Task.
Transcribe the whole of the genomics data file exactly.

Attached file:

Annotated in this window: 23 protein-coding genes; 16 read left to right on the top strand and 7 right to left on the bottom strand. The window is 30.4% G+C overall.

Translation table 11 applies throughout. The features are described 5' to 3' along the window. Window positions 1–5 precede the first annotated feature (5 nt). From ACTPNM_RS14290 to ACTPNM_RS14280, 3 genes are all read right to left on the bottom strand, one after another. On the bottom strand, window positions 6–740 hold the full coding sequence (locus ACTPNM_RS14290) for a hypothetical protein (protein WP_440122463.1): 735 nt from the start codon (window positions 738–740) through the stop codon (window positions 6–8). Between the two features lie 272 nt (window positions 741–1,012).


Annotated in this window: 23 protein-coding genes; 16 read left to right on the top strand and 7 right to left on the bottom strand. The window is 30.4% G+C overall.

Translation table 11 applies throughout. The features are described 5' to 3' along the window. Window positions 1–5 precede the first annotated feature (5 nt). From ACTPNM_RS14290 to ACTPNM_RS14280, 3 genes are all read right to left on the bottom strand, one after another. On the bottom strand, window positions 6–740 hold the full coding sequence (locus ACTPNM_RS14290) for a hypothetical protein (protein WP_440122463.1): 735 nt from the start codon (window positions 738–740) through the stop codon (window positions 6–8). Between the two features lie 272 nt (window positions 741–1,012).